Thursday, January 27, 2011

How to make an artist sweat, just say {{Ektachrome}}

Remember slides?  Calm down, they're gone...

I've just been going through mine, packing them away in fact. I think the days of sending in laboriously labeled slides in plastic sheets may be over, thank goodness. When I think of the boxes of slides I threw away because they came out too reddish, or bluish, or yellow. And I DON'T want to think about all the money I spent.

Here's what I hated about taking slides:


• Finish your work at least a week before the deadline

If taking in natural light....
  • Buy special ektachrome daylight film ($$)
  • Plan the perfect day -  sunny with shade, not too cold. (If in the winter, wait till the weekend since it's dark when you leave for work and return home)
  • Prop the painting somewhere in shade
  • Break off blades of grass that are sticking up in front of the picture
  • Pick it up when the wind blows it over
If taking slides indoors...
  • Buy special ektachrome tungsten film ($$)
  • Find a neutral wall
  • Set up lights and stands
  • Check special color balanced bulbs ($$)
  • Go to store to replace bulb that's burned out. Buy two so they match ($$)
  • Angle lights to eliminate glare (ha!)
  • Set up 35 mm camera on tripod
  • Adjust camera so picture is perfectly square
  • Notice glare on picture
  • Put on polarizing lens
  • Adjust aperture
  • Take several exposures of each image
  • Repeat
The next day...
  • Leave early to take film to 1-day ektachrome lab ($$) before work
  • Fight rush hour traffic to pick up slides after work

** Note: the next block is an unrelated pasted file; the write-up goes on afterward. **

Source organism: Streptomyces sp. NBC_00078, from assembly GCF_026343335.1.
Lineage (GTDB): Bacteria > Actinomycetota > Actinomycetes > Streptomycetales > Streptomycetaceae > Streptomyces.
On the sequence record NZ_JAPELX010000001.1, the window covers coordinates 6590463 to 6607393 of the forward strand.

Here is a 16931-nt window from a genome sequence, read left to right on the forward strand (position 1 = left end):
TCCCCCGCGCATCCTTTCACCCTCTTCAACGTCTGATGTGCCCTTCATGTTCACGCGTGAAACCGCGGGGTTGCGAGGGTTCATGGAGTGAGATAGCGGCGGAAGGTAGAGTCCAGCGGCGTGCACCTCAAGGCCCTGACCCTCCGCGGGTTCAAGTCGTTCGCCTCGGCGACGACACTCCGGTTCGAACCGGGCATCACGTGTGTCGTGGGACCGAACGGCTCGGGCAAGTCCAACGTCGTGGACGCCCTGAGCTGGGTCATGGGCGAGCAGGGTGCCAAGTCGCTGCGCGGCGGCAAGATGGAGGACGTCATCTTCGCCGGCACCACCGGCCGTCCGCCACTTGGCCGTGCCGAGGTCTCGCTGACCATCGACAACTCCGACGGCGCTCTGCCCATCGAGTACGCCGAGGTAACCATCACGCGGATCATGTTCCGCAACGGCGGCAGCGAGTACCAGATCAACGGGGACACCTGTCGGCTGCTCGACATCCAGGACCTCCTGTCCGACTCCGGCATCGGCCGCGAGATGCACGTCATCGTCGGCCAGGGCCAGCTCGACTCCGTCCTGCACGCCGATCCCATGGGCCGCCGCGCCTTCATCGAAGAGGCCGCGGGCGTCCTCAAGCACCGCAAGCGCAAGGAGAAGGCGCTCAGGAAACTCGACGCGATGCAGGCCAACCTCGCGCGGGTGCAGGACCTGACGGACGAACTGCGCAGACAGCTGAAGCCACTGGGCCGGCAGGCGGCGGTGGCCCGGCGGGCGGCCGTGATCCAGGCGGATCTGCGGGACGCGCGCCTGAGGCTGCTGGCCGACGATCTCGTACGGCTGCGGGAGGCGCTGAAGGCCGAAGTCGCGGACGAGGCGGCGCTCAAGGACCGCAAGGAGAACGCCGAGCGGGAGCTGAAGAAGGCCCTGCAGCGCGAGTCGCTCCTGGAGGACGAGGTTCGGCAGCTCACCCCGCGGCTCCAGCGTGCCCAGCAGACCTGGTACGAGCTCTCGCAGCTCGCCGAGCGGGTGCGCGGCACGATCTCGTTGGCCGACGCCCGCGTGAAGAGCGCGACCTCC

• Look at them on their light table
  • Throw away the box (too-blue, too-yellow, too-dark, too light, too-skewed, too-glarey)
  • Start over
  • Decide a slide is acceptable
  • Mask out background with special silver tape ($$)
  • Take the one perfect slide in to lab to be duped
  • Estimate how many you'll need ($$)
  • Wait 3 days then pick up dups
  • Find out exactly how venue wants you to label slides
  • Print tiny little labels good only for that venue
  • Arrange in slidesheet
  • Put them in a 9x12 envelope with a return postage 9x12 envelope inside
  • Go to the post office to get it weighed
  • Mail 3-4 days before deadline

Things I love about sending jpgs...

  • Finish work up to 1 hour before deadline
  • If it's small enough—scan it. Or...
  • Prop up painting indoors or out (too blue? too yellow? No worries, Photoshop to the rescue! Glare? Take photo on angle, de-skew in Photoshop)
  • Take photo with little digital camera
  • Check it on your computer
  • Adjust as necessary
  • Bring into Photoshop
  • De-skew it, color correct, crop
  • Save original
  • Resize version for venue
  • Name it
  • Attach to application and hit send

I had a whole filing system for my hundreds of slides, sorted by master copies, dups, titles and quality. Endless hours of organizing...but I suppose many of those packets I mailed out did return some great opportunities, so those little square calling cards had their day.

Anyone still using them? Anyone miss them?

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